Lee, Oslon and Trimi developed the concept in the earlier years. The concept is based on collective intelligence, which is now organized in three pillars, that is, convergence of ideas, collaborative arrangement and co-creation of experience. According to Chesbrough and Bogers, Co-innovation involves two or more partners achieve shared knowledge flows across managerial boundaries over joint modernization and commercialization activities (Chesbrough & Crowther, 2006).
Companies no longer sit behind closed doors and design new enterprise software tools for their consumers. They instead co-innovate with their key clients and vendors in building the tackles that is valuable to the customers. Companies have now realized that with co-innovation in play, they can offer new and better products to their customers with feature updates made available much easier and faster than they would if they acted alone (Lee, Park, Yoon, & Park, 2010). As part of open innovation platforms, companies need to realize the need to forego the traditional boundaries and processes if they want to achieve full value from open innovation. This means that performance standards, relationships, education and organizational laws must be tightly held.
Co-innovation is an innovation paradigm where new ideas and approaches from various internal and external sources are integrated in a platform to generate new organizational and shared values. For an organization, the objective of core innovation includes co-creation and compelling experience for value creation. Therefore, co-innovation practices has been become a necessary tool for organization because of its difficulty to imitate by competition (Lee, Park, Yoon, & Park, 2010). This gives organization’s competitive advantages over other market producers and service provider, hence improving performance of the firm in the market.
Open innovation and co-innovation has numerous organizational implications that may affect how we do work. Corporate organizations need to make big changes within their structure, training programmes and other upgrades in the next coming years. This is because organizations are required to share ideas, risk and reward while innovating with partners or other business associates (Lichtenthaler, 2011). Other general implications may involve sharing knowledge and people, creating value through collaborative networks instead of handling it in –house. Open innovation and co-innovation have made the business environment become a sophisticated process where everybody wants to use the ideas but do not know what it is (Lichtenthaler, 2011).
Open innovation and co-innovation is severely disrupting many organizations as it is becoming easier to tap into good ideas anywhere in the world (Lee, Park, Yoon, & Park, 2010). This is becoming a necessary process because organizations need to stay ahead of competition. However, open-innovation and co-innovation is changing very fast as organizations are unable to predict where the next threat or opportunity will come from (Lee, Park, Yoon, & Park, 2010).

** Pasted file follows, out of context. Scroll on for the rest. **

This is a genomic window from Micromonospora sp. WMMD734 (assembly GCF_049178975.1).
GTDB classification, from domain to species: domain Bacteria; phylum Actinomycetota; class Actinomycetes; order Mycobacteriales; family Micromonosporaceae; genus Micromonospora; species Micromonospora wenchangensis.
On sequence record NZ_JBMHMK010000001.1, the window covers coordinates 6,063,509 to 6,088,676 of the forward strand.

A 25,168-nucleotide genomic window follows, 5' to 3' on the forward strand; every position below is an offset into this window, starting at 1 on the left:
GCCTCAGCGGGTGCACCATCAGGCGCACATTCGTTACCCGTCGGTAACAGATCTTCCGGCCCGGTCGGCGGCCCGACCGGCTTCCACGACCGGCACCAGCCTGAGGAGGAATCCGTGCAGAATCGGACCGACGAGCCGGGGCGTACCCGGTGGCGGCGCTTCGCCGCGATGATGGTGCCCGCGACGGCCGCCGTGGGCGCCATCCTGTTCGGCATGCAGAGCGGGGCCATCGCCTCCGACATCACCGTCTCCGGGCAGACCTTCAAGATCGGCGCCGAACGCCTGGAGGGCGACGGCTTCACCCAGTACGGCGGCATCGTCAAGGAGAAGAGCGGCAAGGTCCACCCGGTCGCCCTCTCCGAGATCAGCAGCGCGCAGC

Concerning size, large organization are more likely to face such major issues due to their vulnerability, as small organizations are more likely to work together. In addition, large organizations are still in the process of coming to terms with the connected world as most organization started years before innovation (Lee, Park, Yoon, & Park, 2010). According to most researchers, large organizations tend to reduce their understanding of their consumer’s behaviors as they grow (Lichtenthaler, 2011). However, open and co-innovation platforms help such organizations in understanding their consumers better.
In open innovation and co-innovation, organizations are required to enhance communication, networking and stakeholder management, which is important in the open innovation platforms (Lichtenthaler, 2011). Organizations are forced to use innovation as an administration discipline in order to turn it into an open innovation capability. Organizations are also required to play a more vivacious role in improving teamwork skills, teaching employees in the responsibility of constructing and encouraging relationships and detecting accepted connectors within the organizations (Lichtenthaler, 2011).
Chesbrough, H. W. ( 2006 ). Open Innovation: The New Imperative for Creating and Profiting from Technology. New York: Harvard Business Press.
Chesbrough, H., & Crowther, A. K. (2006). Beyond high tech: early adopters of open innovation in other industries. R&D Management Journal, 229–236.
Gassmann, O., Enkel, E., & Chesbrough, H. (2010). The future of open innovation. R&D Management Journal, 213–221.
Lee, S., Park, G., Yoon, B., & Park, J. ( 2010). Open innovation in SMEs—An intermediated network model. Research Policy , 290–300.
Lichtenthaler, U. (2011). Open Innovation: Past Research, Current Debates, and Future Directions. Academy Of Management Journal, 75-93 .